If you've ever seen a Janelle Ginestra class video, you know how lit her combos are. What you don't see in those clips is how devoted Ginestra is to her students. We went behind the scenes at one of her sold-out IMMA SPACE classes to see Ginestra in her element, mentoring some of L.A.'s most talented dancers. It was an inspiration feedback loop.
All photos by Joe Toreno.
Much of Janelle Ginestra's career has been about helping others shine. She's dedicated herself to supporting and cheerleading her partner, WilldaBeast Adams; the emerging talents in their dance company, ImmaBEAST; and the countless dancers she inspires at master classes and conventions. Her YouTube channel has become a launching pad for young talents like "Fraternal Twins" Larsen Thompson and Taylor Hatala, thanks to viral videos featuring Ginestra's creative vision.
But Ginestra's a skyrocketing success in her own right—an in-demand choreographer, a social media influencer, and a dance entrepreneur, building a legacy one eight-count at a time. It's time for her turn in the spotlight. And she's more than ready. "I want to be a legend in whatever I do," she says. We'd argue that she already is.
We'll always love watching Janelle Ginestra's harder-hitting choreo. But there's something special about her newest video, which is less about slaying and more about FEELING. (Well, feeling while slaying. Ginestra's never not slaying.)
URGENT. Stop whatever you're doing, grab some leftover holiday cookies and watch Larsen Thompson and Taylor Hatala's latest amazing video. These two powerhouses, who we all know and love as the Fraternal Twins, teamed up with SweetyHigh for their latest production, which is directed by Veronica Zelle and creative directed by Janelle Ginestra and Will "WilldaBeast" Adams. We saw a sneak peek of the vid in the first episode of Ginestra and Adams' "Making the Beast," and oh my goodness it does not disappoint.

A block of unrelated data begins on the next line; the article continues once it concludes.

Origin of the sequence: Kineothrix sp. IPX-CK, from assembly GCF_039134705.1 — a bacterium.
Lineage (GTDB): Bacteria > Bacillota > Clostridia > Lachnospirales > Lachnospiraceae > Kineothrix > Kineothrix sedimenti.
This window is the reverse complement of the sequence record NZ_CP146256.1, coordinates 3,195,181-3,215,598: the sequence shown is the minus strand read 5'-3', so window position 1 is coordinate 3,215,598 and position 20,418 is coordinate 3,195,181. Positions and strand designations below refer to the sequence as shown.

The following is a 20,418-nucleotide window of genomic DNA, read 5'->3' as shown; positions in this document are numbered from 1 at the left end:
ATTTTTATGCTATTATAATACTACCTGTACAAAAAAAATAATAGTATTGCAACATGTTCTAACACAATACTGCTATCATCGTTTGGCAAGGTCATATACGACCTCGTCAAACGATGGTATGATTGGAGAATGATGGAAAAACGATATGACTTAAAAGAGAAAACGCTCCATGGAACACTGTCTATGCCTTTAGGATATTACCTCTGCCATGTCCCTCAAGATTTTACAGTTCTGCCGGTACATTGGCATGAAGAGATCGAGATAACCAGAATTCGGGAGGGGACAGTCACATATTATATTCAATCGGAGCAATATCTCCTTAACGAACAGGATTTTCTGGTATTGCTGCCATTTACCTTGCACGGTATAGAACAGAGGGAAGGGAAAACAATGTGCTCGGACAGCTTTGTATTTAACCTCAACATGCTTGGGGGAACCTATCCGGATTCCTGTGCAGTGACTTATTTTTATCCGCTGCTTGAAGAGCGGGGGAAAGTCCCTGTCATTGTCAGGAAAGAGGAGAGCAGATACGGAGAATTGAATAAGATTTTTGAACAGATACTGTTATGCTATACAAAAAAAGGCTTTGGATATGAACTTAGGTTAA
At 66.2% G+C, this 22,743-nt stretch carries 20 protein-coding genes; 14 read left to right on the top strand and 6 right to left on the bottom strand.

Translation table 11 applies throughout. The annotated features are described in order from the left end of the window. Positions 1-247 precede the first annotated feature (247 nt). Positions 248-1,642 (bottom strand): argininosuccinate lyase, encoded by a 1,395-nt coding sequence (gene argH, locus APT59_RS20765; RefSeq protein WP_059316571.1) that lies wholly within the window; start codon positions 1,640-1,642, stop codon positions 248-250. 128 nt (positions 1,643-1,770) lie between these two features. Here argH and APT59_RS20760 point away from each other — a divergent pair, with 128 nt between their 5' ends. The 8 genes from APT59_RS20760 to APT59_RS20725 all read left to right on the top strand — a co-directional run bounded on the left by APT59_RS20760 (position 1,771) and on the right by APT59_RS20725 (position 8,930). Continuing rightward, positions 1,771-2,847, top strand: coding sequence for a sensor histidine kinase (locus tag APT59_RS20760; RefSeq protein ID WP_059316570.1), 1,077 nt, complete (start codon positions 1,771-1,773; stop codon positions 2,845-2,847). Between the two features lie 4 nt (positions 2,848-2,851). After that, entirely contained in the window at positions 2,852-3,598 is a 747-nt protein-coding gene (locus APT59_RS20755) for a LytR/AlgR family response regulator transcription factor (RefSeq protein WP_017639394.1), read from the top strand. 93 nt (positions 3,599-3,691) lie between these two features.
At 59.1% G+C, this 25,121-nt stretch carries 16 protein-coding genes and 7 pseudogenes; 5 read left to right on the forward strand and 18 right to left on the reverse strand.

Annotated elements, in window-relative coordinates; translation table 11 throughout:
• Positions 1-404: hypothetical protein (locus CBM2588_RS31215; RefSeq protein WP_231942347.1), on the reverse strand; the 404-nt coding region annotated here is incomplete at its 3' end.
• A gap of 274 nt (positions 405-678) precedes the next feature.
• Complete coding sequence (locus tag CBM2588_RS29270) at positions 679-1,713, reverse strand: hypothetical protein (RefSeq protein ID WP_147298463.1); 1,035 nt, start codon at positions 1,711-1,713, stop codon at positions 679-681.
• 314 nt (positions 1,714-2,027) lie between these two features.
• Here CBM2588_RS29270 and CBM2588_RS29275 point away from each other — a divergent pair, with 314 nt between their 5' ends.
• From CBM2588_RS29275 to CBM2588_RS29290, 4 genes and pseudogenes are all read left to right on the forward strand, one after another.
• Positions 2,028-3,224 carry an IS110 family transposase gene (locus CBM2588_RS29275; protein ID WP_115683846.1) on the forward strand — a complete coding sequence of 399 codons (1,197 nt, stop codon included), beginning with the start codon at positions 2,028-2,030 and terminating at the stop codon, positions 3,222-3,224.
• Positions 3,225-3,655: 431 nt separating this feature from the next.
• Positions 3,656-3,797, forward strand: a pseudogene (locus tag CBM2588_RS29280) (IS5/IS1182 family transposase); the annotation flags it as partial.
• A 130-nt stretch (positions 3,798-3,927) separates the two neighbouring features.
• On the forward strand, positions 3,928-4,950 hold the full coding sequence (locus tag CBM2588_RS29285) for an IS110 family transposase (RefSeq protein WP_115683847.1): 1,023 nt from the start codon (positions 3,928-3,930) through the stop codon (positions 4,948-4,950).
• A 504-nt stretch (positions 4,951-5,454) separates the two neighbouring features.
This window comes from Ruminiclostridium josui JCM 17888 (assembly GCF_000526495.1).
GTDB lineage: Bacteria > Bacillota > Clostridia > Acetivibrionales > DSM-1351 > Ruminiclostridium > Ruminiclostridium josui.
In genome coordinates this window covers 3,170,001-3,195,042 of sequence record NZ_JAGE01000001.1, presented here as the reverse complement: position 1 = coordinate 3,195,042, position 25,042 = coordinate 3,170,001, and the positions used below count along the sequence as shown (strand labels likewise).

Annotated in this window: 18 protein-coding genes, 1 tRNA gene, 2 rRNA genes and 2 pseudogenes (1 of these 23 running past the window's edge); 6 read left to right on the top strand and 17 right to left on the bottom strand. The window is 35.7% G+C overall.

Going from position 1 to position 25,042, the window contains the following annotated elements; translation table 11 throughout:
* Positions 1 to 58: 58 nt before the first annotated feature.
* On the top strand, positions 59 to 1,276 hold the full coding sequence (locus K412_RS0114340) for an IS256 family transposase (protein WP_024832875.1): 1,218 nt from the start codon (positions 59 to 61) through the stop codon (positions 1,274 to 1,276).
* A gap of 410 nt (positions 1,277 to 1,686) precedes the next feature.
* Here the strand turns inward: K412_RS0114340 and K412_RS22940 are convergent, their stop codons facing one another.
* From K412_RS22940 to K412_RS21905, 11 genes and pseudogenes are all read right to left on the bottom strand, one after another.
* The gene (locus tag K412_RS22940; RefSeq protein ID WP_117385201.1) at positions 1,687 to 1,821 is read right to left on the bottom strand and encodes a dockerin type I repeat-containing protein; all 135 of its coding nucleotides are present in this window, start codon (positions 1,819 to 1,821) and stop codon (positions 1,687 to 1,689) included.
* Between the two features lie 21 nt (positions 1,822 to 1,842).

Obsessed. (Screenshot via YouTube)
This video is the first of what we hope will be many from SweetyHigh's "Dance Haul" series, which focuses on #GirlPower, and features some of today's most inspiring young dancers. Check it out below!
I say this publicly and without shame: I, Margaret Fuhrer, a fully-grown woman, spent much of my weekend watching Justin Bieber's "Purpose: The Movement" dance movie on repeat.
Look: I've had my ups and downs with Bieber over the years. We all have. He knows it. But you have to respect this insanely ambitious, insanely dance-y, insanely GOOD new project, which dropped Saturday. Leave it to Bieber to both over-promise and over-deliver on a premise that sounded iffy when it was first announced (dance videos for all 13 of the new album's tracks? Okaaaay) and now just seems brilliant (13 AMAZING DANCE VIDEOS AHHHHHH).
This isn't just a love letter to the Biebs, though. The person we should really be most in awe of right now is Parris Goebel, the genius 24-year-old choreographer who directed the whole thing. In addition to choreographing many of the tracks herself, Goebel pulled in an unbelievable number of dance stars to perform in and create for the various videos. There's a spirit of generosity to the project—she not only wants to show what she can do, but also what the people she admires can do.
Nobody disappoints. And much as we loved the cotton-candy happiness of "Sorry," "Purpose: The Movement" isn't all unicorns and rainbows. Several of the videos are genuinely dark—and genuinely moving.
November cover stars Keone and Mari Madrid create a gently heartbreaking portrait of one-sided love in "Love Yourself":
A fantastic cast of dancers, including our friend Janelle Ginestra, depict a searingly tragic love triangle in "The Feeling":
And that's not even the half of it. ("Sorry" fans, for example, will be happy to know that the lovely ladies of ReQuest and The Royal Family make appearances in several videos.) Check out the full dance movie here.
Also, THANK YOU, Bieber and Goebel, for crediting every single one of the choreographers and dancers featured in the videos. Note to the music industry: Let's make that a habit.